The position in Wolverhampton in regard to tax resistance is certainly of interest to the supporters of militancy.
We do meet occasionally in the Suffrage movement, the woman with the pitiful tale: I should like to help you, but I dare not; my husband is against me. But it is, indeed, a revelation to meet an enthusiastic supporter with an equally sympathetic husband, who finds herself hampered, through the decisions of magistrates who hold the husband liable for the deeds of his wife.
Ever since I began to take a serious interest in politics I have believed in sex equality, and have never denied my wife the freedom that I myself claim, and, as I shall endeavour to show, it [is] because of this that I was convicted.
The humiliating position of the married woman, especially the working woman, is admitted by all Suffragists; but I never realised that she was such an abject slave so clearly as when I stood in the Wolverhampton Police Court, side by side with my wife, charged with aiding and abetting her to keep a dog without a license. The only evidence submitted by the prosecution (the police) that I actually did anything was that I presided at two meetings in support of the "No Vote, No Tax" policy of the Women's Freedom League. That I said anything that was not fair comment on the general policy of militancy there was no evidence to show; if, then, on this point I was liable, then all supporters of militancy are equally so. But I do not believe it was on this evidence that I was convicted. No. The dog was at my house, and cared for by my children during my wife's absence. In the eyes of the law, I was lord and master, so that my offence, therefore, was not that I did anything, but rather that I did not do anything.
I did not assert my authority, I did not force my wife into subjection, and however legal the magistrate's decision may have been, it certainly was not just.
It was the spirit of rebellion against injustice displayed by Mrs. Emma Sproson that first won for her my admiration. This admiration is far too deep rooted to be suppressed by the decision of magistrates.
I admire the rebel against injustice, man or woman, because I know that it is to them that all real progress is due. A friend once said to me, when criticising my wife, "But what would happen if all other women did as she is doing?" I replied: "They would get the vote to-morrow"; and he saw it. The pity is that others do not.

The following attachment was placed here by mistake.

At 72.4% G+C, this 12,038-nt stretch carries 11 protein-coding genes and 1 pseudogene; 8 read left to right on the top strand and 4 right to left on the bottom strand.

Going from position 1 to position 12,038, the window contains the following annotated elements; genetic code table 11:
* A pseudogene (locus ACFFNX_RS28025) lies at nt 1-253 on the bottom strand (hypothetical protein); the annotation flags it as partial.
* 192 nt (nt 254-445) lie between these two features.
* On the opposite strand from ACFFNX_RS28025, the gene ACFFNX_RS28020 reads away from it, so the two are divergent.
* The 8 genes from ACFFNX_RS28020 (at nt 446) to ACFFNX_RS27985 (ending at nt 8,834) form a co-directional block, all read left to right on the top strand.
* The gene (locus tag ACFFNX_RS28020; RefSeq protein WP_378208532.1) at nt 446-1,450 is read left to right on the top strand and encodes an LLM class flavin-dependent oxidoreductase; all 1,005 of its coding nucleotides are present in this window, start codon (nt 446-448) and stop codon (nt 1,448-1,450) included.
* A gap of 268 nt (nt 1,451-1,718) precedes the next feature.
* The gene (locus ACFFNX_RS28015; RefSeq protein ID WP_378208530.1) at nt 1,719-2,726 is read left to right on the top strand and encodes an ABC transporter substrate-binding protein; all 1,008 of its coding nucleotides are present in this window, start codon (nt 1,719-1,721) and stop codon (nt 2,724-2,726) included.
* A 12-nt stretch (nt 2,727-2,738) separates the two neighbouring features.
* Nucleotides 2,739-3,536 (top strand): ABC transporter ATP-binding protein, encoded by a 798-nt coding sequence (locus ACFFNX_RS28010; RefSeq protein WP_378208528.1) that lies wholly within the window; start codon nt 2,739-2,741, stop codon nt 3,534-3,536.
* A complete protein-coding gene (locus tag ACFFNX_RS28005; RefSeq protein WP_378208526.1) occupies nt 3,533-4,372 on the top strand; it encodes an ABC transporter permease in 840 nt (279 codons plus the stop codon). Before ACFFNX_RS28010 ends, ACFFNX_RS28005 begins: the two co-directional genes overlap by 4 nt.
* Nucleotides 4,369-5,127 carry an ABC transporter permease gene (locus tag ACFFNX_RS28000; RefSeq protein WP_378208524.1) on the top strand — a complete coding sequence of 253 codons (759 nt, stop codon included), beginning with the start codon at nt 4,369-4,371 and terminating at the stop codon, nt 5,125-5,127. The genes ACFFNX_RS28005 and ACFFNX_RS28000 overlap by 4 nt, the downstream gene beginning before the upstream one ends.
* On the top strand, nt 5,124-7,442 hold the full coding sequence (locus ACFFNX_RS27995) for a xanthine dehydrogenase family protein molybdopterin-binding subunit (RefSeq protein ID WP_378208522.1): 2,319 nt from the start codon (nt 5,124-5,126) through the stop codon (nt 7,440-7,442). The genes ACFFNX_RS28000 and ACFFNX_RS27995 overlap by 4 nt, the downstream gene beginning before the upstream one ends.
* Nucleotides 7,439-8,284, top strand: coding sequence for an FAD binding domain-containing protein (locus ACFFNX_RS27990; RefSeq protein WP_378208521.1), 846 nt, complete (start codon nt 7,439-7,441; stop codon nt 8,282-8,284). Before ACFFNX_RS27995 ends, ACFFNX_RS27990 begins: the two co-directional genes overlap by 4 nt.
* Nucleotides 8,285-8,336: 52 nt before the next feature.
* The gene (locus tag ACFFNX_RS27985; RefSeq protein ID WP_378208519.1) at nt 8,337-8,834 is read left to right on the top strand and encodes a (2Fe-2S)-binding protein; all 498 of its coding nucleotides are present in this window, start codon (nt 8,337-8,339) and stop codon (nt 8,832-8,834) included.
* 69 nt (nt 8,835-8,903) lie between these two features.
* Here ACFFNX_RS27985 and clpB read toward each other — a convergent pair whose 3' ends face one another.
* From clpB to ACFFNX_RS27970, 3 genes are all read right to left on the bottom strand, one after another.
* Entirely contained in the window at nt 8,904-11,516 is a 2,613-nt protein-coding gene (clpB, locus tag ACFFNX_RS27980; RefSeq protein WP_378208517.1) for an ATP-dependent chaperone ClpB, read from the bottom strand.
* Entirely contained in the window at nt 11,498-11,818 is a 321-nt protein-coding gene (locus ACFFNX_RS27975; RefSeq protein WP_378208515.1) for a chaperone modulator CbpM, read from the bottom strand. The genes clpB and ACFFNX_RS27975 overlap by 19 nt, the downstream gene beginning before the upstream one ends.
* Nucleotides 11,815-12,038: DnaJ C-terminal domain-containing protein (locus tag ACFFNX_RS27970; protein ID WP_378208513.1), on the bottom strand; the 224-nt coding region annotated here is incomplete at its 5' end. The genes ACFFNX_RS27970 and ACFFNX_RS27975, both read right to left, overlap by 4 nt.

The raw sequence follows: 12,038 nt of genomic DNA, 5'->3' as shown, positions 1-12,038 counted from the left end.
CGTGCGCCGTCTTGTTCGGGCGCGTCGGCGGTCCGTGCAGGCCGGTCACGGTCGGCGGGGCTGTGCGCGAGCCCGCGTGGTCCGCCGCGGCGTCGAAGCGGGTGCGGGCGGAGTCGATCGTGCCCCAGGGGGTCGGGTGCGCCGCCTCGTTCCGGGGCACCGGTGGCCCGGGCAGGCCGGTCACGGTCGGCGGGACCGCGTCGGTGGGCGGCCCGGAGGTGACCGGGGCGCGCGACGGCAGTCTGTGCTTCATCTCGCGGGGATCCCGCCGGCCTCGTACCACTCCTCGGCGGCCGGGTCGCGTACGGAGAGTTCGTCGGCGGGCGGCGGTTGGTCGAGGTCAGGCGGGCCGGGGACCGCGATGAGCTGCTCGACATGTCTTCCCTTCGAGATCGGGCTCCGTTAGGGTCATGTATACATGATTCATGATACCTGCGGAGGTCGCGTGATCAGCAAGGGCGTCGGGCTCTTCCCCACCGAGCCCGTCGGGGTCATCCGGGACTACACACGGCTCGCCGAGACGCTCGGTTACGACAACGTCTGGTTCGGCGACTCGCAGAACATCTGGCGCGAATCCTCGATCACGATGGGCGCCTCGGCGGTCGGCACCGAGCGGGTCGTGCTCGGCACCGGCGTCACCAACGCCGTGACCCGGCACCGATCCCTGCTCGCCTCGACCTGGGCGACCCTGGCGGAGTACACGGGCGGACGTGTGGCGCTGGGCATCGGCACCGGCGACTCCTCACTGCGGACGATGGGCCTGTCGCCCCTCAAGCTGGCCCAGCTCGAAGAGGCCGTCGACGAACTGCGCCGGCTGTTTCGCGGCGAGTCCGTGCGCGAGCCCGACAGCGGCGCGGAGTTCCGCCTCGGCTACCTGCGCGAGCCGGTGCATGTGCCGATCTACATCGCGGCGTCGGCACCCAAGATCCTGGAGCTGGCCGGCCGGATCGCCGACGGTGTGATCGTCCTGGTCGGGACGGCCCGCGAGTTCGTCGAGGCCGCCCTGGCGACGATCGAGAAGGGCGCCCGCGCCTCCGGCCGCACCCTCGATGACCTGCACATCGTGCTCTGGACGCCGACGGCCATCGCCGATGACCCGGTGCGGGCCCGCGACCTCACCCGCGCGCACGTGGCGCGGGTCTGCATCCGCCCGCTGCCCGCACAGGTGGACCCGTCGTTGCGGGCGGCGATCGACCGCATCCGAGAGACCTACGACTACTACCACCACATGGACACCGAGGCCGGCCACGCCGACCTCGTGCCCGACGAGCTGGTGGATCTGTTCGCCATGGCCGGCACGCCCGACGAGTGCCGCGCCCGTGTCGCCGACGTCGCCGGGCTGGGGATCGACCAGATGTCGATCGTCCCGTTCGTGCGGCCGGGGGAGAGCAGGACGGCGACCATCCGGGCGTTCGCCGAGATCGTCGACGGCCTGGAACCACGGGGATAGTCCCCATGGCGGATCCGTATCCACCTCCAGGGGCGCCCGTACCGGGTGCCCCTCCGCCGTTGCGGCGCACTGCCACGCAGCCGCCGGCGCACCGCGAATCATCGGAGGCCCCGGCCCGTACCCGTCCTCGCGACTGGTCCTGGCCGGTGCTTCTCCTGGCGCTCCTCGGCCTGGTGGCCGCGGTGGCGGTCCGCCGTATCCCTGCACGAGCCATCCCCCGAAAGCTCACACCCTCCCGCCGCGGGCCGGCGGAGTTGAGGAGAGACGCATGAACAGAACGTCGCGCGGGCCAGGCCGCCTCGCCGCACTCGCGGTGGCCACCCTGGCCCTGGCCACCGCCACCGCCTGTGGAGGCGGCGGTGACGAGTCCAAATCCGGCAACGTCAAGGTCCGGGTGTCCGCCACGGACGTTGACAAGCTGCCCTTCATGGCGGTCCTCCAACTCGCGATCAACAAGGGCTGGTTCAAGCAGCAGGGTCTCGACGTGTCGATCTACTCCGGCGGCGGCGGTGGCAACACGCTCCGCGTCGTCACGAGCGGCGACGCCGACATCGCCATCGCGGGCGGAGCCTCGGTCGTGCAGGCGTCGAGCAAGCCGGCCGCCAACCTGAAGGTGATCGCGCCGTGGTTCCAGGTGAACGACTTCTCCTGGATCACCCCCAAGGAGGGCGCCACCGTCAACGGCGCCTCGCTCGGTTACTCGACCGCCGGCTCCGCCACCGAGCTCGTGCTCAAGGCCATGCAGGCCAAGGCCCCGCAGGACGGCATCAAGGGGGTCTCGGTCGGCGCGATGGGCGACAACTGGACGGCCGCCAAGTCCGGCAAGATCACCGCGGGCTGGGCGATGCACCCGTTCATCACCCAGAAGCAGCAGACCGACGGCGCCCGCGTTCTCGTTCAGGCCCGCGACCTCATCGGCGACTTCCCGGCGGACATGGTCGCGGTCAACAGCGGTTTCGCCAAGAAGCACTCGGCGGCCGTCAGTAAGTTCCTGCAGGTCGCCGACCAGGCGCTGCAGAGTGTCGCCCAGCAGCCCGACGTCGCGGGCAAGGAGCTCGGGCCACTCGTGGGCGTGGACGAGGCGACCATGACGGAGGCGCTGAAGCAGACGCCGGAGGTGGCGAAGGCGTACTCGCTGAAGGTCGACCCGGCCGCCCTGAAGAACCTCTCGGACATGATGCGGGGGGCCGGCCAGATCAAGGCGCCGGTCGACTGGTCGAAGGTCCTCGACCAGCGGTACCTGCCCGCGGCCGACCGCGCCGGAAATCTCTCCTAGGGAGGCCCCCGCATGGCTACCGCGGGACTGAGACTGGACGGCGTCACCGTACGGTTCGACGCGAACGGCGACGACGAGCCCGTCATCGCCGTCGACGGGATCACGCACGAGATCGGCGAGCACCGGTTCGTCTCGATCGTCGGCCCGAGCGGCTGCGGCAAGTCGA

Many of the questions the speaker (Lilian Lenton) is asked: several are irrelevant, many simply argumentative, whilst others show a real desire for information and understanding. We have the young men who fear the competition of women in the labour market, alleging that because of it they are unemployed – on what the woman is to live they neither know nor care; and others openly evince apprehension lest, when a woman can earn a decent living, her desire for the ties of matrimony may diminish, and loudly answer in the affirmative when asked if they like the idea that a woman is dependent upon them. Not few in number are the youths of about 16 who assert our "mental and physical" inferiority to the male sex; and one of the meetings we held in the rain was greatly enlivened by the arrival of a wild-eyed young enthusiast, supported by a little band of men and women, and armed with a copy of the New Testament from which he read appropriate extracts, and did his best to turn our meeting into a religious discussion.
After strenuous appeals, sales slowly increased and by December 1910 issues 53 to 59 sold in total 8450 copies nationwide. While it never rivalled either Common Cause or Votes for Women, many members of the WFL did recognise the importance of their own paper in keeping members informed and in generating a sense of a united organisation. After the early difficulties the NEC took over more direct control of The Vote, especially after Charlotte Despard became the editor.
In 1913 and 1914 a number of blanked out spaces appeared in The Vote's pages, but this apparent censorship never reached the scale applied by publishers to the WSPU's The Suffragette, which first appeared in October 1912. After the outbreak of the war in August 1914, The Vote's commitment to keeping members informed continued, although the number of pages was reduced. Despite its smaller form The Vote was faithfully published every week throughout the 1920s, interpreting the turbulent changes in the status and experiences of women and of the women's movement itself.
In the 1920s the Vote, whose readership had contracted sharply during the war, focused more on international issues and also more generally covered issues deemed to be of interest to women - from female swimmers of the English channel to "Women of the Empire".